5 time wasters that are actually highly productive

I’ve been running a lot of Stress Less, Achieve More workshops lately, and one of the lightbulb moments we often have, is that what feels productive isn’t always the case, and what feels like time wasting, can actually be highly productive.

Here are five examples:

1. Thinking time – As one delegate put it recently: “I always feel like I’m wasting time when I stop and think. I feel like I should just get on with it.” But thinking is where we define the work, decide the what, when, why and how of work, and often makes the difference between us doing the work and the work doing us.

2. Recharge time – Whether it’s time to rest, have fun, indulge, or let your mind freewheel – I’ve said it before and I’ll say it again. If it recharges you, it restores your capacity to do your best work, it could be the most productive thing you can make time for.

3. Asking silly questions – I used to hate asking questions, for fear of making a fool of myself and wasting someone else’s time. Now I’ve learnt to start with “can I ask a silly question?” and the answer is always yes. More often than not, it’s not a silly question at all. If nothing else, it gives me clarity instead of confusion. And once in a while, the blindingly obvious turns out to be brilliantly helpful.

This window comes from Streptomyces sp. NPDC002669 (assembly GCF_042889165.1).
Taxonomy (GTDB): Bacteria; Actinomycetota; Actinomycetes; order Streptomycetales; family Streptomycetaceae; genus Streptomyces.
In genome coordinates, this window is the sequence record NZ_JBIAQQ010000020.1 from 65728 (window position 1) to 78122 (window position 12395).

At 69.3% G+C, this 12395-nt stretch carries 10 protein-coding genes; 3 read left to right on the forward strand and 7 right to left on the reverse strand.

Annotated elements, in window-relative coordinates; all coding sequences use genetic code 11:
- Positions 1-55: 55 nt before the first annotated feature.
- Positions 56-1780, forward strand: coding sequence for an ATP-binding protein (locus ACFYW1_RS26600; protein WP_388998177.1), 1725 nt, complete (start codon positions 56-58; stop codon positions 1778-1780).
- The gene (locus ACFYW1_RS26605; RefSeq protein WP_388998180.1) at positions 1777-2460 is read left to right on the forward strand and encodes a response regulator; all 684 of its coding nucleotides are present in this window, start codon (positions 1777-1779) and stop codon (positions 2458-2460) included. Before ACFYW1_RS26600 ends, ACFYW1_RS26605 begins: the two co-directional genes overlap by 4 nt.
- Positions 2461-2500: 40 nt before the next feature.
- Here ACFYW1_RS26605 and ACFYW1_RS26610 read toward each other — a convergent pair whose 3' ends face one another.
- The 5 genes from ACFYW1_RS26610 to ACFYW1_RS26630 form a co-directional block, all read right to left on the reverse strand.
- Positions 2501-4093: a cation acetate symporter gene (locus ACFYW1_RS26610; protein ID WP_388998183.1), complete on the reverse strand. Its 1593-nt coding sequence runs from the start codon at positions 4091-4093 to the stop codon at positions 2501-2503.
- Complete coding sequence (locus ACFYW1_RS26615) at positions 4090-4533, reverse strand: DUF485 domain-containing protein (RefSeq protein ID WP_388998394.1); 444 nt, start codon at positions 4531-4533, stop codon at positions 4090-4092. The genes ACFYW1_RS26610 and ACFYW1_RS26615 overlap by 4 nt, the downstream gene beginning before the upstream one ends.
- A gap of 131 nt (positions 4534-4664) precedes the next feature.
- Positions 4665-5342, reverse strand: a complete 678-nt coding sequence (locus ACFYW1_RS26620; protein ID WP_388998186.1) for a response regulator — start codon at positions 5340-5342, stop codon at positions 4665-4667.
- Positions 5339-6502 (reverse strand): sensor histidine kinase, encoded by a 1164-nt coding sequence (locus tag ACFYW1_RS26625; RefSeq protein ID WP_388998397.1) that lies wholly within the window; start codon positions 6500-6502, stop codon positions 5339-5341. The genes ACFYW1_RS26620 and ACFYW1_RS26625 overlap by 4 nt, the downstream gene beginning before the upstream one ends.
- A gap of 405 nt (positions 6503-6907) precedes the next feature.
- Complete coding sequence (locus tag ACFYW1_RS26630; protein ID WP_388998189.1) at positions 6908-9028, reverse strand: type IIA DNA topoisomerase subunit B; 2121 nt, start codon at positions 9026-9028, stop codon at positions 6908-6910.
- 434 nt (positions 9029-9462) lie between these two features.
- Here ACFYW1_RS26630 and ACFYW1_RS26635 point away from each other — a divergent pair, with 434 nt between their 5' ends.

4. Letting someone else do it slower… or even badly – My daughter is insisting on doing her own seatbelt at the moment and I have to admit there are times when we’re running late, I can’t bring myself to sit patiently for the longest 5 minutes and I have to take over. But the more I can give her time to do it for herself, the more she learns and the more independent she becomes.

The same goes for delegating. The early days of letting someone else learn the ropes are painful. It’s great when others can do what they can do, so you can do what only you can do, but getting there takes time.

5. Blank space in the diary – When time is limited, it’s tempting to cram something into every nook and cranny, the way a budget airline pack people in like sardines. It feels inefficient to leave gaps.

But gaps give us room to manoeuvre, and margin to adapt to the unexpected. Building margin into our day is precisely the thing that helps us to stay productive in a fast changing, unpredictable world. And if you’ve had the budget airline experience, you’ll know that breathing space itself adds massively to the quality of our day.

Over to you. What have you been denying yourself because it feels like a waste of time? What one thing could you choose to give yourself time and permission for this week? Let me know in the comments below.

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